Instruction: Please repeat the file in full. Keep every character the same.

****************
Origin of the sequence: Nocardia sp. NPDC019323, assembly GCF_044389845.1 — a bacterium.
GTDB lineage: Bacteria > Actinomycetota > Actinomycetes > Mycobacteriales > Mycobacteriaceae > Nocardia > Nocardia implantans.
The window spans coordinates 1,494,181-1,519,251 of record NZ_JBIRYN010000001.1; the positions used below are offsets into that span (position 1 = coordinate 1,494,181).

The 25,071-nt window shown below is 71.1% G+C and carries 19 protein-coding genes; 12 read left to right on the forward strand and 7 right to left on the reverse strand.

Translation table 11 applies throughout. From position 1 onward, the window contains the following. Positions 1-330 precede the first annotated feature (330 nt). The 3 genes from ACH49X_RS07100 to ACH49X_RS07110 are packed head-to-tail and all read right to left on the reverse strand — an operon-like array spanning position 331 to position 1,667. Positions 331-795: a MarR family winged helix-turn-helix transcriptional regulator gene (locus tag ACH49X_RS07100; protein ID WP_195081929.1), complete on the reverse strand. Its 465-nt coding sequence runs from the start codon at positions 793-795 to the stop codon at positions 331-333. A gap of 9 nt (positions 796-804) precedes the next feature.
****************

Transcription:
Origin of the sequence: Nocardia sp. NPDC019323, assembly GCF_044389845.1 — a bacterium.
GTDB lineage: Bacteria > Actinomycetota > Actinomycetes > Mycobacteriales > Mycobacteriaceae > Nocardia > Nocardia implantans.
The window spans coordinates 1,494,181-1,519,251 of record NZ_JBIRYN010000001.1; the positions used below are offsets into that span (position 1 = coordinate 1,494,181).

The 25,071-nt window shown below is 71.1% G+C and carries 19 protein-coding genes; 12 read left to right on the forward strand and 7 right to left on the reverse strand.

Translation table 11 applies throughout. From position 1 onward, the window contains the following. Positions 1-330 precede the first annotated feature (330 nt). The 3 genes from ACH49X_RS07100 to ACH49X_RS07110 are packed head-to-tail and all read right to left on the reverse strand — an operon-like array spanning position 331 to position 1,667. Positions 331-795: a MarR family winged helix-turn-helix transcriptional regulator gene (locus tag ACH49X_RS07100; protein ID WP_195081929.1), complete on the reverse strand. Its 465-nt coding sequence runs from the start codon at positions 793-795 to the stop codon at positions 331-333. A gap of 9 nt (positions 796-804) precedes the next feature.